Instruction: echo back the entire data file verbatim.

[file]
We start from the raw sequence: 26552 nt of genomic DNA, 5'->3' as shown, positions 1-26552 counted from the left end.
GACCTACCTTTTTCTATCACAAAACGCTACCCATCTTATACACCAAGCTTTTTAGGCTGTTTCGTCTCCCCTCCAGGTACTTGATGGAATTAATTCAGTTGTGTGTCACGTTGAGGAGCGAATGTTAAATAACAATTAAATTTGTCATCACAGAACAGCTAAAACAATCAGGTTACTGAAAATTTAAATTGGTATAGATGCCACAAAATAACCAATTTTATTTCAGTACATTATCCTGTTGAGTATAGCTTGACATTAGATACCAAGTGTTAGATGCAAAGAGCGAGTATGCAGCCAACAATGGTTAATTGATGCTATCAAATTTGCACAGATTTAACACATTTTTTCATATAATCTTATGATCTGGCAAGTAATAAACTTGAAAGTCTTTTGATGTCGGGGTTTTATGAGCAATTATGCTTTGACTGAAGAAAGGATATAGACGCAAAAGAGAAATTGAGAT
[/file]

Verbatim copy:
We start from the raw sequence: 26552 nt of genomic DNA, 5'->3' as shown, positions 1-26552 counted from the left end.
GACCTACCTTTTTCTATCACAAAACGCTACCCATCTTATACACCAAGCTTTTTAGGCTGTTTCGTCTCCCCTCCAGGTACTTGATGGAATTAATTCAGTTGTGTGTCACGTTGAGGAGCGAATGTTAAATAACAATTAAATTTGTCATCACAGAACAGCTAAAACAATCAGGTTACTGAAAATTTAAATTGGTATAGATGCCACAAAATAACCAATTTTATTTCAGTACATTATCCTGTTGAGTATAGCTTGACATTAGATACCAAGTGTTAGATGCAAAGAGCGAGTATGCAGCCAACAATGGTTAATTGATGCTATCAAATTTGCACAGATTTAACACATTTTTTCATATAATCTTATGATCTGGCAAGTAATAAACTTGAAAGTCTTTTGATGTCGGGGTTTTATGAGCAATTATGCTTTGACTGAAGAAAGGATATAGACGCAAAAGAGAAATTGAGAT